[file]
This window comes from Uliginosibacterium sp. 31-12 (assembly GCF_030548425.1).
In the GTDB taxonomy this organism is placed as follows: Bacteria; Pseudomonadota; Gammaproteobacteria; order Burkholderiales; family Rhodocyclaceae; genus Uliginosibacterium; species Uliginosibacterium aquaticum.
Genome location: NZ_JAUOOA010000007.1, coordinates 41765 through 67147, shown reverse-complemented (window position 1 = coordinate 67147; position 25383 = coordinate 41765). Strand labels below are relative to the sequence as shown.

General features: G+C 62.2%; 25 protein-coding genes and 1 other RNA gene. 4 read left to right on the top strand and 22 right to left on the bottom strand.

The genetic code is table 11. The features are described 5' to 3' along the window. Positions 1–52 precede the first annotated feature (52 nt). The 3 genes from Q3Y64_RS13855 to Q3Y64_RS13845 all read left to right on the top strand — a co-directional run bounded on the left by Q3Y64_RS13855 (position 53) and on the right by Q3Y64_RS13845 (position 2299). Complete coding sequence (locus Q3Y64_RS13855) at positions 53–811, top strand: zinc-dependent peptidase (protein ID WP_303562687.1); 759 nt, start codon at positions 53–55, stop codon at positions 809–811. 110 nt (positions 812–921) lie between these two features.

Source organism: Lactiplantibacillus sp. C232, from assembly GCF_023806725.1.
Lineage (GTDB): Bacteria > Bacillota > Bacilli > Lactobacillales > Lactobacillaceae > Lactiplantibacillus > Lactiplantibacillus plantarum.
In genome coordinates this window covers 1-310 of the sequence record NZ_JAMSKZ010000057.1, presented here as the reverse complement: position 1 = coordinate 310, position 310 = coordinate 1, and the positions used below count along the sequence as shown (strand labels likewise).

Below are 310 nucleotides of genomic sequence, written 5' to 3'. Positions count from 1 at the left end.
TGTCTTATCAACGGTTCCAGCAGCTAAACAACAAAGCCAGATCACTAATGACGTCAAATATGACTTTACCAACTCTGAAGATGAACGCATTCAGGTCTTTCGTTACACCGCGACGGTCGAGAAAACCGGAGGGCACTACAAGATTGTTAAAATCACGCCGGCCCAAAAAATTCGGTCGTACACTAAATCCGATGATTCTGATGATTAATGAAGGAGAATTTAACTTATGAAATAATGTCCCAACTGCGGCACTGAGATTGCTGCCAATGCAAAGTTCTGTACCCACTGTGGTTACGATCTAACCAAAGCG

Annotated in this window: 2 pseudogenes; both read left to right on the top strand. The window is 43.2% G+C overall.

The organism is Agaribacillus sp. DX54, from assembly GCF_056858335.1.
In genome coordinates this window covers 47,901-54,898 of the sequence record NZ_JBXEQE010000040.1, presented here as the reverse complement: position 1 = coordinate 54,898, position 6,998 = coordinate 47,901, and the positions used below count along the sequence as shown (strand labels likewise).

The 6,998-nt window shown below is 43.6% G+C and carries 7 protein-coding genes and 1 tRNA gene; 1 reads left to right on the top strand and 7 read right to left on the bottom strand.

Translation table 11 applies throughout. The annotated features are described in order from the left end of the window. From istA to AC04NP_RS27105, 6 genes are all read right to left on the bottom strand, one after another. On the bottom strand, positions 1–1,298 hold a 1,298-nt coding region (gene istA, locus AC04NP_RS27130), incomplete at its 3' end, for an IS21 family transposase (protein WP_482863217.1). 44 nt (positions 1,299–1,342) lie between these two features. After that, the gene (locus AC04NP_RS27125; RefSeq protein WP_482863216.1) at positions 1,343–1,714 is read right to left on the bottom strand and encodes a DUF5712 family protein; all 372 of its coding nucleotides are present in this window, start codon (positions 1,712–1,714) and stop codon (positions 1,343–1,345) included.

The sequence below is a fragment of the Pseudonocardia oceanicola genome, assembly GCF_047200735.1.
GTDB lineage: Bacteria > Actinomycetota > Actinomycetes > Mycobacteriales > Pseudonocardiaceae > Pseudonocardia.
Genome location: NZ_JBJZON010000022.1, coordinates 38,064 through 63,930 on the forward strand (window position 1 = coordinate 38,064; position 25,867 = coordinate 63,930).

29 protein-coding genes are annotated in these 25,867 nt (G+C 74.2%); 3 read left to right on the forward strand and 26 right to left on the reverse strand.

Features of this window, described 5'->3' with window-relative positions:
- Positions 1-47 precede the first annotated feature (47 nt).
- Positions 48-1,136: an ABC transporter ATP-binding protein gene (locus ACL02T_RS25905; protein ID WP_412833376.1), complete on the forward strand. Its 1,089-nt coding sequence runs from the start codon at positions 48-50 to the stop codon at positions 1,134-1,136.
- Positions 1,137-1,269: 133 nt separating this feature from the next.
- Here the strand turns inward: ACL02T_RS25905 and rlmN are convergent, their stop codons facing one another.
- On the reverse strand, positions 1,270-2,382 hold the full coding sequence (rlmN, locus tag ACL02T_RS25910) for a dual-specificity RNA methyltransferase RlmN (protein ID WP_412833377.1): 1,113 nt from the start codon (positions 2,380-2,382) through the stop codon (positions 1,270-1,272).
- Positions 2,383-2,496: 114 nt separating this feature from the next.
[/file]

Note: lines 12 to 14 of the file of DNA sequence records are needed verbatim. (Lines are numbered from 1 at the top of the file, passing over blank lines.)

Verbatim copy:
The organism is Agaribacillus sp. DX54, from assembly GCF_056858335.1.
In genome coordinates this window covers 47,901-54,898 of the sequence record NZ_JBXEQE010000040.1, presented here as the reverse complement: position 1 = coordinate 54,898, position 6,998 = coordinate 47,901, and the positions used below count along the sequence as shown (strand labels likewise).

The 6,998-nt window shown below is 43.6% G+C and carries 7 protein-coding genes and 1 tRNA gene; 1 reads left to right on the top strand and 7 read right to left on the bottom strand.